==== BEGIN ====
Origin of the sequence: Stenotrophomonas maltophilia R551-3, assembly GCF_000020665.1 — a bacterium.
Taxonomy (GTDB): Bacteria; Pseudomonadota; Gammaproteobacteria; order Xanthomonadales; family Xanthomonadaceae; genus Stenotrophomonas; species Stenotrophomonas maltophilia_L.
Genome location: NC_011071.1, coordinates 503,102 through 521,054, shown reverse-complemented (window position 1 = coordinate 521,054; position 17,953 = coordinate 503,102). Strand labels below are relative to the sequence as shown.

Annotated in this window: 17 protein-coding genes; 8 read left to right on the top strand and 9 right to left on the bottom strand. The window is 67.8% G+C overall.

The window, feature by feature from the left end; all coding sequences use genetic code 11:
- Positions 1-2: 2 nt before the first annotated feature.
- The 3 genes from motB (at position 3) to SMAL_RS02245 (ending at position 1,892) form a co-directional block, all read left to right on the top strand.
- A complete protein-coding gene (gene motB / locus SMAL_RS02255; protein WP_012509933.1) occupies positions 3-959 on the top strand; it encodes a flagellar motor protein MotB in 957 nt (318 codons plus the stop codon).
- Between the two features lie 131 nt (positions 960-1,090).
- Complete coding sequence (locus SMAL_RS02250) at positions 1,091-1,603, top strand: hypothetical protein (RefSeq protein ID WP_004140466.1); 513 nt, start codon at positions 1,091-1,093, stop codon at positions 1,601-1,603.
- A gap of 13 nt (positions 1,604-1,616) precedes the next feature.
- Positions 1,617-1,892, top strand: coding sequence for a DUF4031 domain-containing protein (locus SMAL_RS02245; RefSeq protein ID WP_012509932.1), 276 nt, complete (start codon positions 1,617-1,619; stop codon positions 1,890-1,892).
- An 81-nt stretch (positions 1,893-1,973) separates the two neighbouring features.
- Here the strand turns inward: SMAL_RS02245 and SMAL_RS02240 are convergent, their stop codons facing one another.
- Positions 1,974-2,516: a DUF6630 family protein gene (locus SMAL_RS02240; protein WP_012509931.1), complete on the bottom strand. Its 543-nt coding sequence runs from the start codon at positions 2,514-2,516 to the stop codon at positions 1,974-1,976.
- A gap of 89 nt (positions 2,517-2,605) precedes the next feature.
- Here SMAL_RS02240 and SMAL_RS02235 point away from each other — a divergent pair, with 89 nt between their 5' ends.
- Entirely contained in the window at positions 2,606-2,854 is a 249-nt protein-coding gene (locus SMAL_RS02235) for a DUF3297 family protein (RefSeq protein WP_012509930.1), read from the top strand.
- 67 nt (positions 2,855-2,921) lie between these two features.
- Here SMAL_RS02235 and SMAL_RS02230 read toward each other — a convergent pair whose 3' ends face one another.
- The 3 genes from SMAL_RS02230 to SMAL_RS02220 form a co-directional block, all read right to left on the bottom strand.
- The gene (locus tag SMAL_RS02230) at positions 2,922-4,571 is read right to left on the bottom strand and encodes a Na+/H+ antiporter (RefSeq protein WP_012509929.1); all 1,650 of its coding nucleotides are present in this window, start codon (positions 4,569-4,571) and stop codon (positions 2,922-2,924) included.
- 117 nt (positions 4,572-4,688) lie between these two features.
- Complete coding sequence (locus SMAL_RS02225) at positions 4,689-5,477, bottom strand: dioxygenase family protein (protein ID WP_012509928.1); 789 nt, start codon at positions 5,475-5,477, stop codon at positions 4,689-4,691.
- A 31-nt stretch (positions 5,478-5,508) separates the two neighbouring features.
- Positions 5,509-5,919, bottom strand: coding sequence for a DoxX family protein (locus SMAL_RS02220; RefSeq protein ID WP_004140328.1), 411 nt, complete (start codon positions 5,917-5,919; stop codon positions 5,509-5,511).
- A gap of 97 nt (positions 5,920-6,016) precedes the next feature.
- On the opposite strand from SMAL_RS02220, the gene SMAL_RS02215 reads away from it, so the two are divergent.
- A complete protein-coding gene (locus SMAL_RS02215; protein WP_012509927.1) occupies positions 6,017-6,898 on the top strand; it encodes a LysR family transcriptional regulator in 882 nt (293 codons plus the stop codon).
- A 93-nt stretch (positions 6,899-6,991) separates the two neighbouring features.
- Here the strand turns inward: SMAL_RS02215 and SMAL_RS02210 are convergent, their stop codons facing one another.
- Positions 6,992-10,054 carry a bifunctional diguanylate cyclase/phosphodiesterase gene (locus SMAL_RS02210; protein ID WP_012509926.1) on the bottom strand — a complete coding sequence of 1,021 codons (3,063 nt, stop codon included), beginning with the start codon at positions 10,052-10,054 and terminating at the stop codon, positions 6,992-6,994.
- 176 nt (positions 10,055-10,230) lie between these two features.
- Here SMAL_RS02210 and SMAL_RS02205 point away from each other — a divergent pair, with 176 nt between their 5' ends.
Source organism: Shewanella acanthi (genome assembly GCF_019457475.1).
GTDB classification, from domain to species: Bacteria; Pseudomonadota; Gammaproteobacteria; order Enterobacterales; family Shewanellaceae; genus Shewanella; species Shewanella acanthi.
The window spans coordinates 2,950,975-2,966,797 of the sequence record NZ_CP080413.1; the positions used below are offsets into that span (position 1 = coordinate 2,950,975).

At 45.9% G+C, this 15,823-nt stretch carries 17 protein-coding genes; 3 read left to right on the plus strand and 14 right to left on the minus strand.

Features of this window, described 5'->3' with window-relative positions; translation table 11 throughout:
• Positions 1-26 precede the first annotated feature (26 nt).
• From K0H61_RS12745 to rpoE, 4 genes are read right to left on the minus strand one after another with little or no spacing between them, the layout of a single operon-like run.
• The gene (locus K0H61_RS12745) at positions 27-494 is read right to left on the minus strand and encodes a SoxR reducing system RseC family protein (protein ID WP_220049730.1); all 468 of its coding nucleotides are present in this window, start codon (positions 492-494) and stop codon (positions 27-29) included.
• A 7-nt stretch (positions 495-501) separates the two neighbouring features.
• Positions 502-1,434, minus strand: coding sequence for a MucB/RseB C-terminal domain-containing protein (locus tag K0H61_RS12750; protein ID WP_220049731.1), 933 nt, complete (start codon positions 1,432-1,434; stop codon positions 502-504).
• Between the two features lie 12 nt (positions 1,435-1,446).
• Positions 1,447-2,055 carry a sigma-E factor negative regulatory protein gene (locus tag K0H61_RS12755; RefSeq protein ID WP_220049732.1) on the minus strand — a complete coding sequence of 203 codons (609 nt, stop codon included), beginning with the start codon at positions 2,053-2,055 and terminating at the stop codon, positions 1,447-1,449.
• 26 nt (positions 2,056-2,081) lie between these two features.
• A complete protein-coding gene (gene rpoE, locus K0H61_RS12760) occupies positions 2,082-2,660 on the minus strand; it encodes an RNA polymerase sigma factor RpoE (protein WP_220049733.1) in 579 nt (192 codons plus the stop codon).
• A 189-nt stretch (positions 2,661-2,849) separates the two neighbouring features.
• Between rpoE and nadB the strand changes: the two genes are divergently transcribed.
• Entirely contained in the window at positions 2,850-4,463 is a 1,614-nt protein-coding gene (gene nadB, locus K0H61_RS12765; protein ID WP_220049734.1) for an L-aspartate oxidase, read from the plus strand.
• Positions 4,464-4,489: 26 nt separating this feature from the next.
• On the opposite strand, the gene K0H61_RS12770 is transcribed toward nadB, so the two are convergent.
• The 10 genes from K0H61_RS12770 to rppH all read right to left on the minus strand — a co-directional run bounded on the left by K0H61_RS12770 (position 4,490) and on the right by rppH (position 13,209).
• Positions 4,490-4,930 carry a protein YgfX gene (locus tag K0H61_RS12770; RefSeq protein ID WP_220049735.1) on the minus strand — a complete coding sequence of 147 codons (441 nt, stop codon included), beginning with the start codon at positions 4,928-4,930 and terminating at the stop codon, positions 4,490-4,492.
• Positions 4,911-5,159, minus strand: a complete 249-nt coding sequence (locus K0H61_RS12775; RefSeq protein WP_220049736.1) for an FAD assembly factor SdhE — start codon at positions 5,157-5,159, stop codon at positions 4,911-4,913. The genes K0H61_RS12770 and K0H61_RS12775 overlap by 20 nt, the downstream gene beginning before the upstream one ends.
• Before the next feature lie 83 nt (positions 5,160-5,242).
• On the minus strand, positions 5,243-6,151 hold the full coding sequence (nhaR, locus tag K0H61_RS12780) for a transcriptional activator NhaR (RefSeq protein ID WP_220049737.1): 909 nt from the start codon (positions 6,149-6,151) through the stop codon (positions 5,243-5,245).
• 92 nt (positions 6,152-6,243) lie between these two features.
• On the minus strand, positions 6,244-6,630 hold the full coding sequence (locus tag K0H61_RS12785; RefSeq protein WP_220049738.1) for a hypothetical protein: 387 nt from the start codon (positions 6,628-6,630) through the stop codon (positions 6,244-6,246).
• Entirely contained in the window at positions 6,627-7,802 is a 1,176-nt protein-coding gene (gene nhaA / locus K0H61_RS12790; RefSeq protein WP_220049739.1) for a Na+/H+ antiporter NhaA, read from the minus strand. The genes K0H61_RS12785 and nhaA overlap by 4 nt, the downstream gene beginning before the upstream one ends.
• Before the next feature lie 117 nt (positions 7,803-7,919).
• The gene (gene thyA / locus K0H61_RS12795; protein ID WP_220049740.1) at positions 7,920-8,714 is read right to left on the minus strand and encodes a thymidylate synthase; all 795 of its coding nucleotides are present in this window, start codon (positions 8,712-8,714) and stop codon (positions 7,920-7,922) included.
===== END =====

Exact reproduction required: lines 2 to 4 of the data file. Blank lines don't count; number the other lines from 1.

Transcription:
Taxonomy (GTDB): Bacteria; Pseudomonadota; Gammaproteobacteria; order Xanthomonadales; family Xanthomonadaceae; genus Stenotrophomonas; species Stenotrophomonas maltophilia_L.
Genome location: NC_011071.1, coordinates 503,102 through 521,054, shown reverse-complemented (window position 1 = coordinate 521,054; position 17,953 = coordinate 503,102). Strand labels below are relative to the sequence as shown.

Annotated in this window: 17 protein-coding genes; 8 read left to right on the top strand and 9 right to left on the bottom strand. The window is 67.8% G+C overall.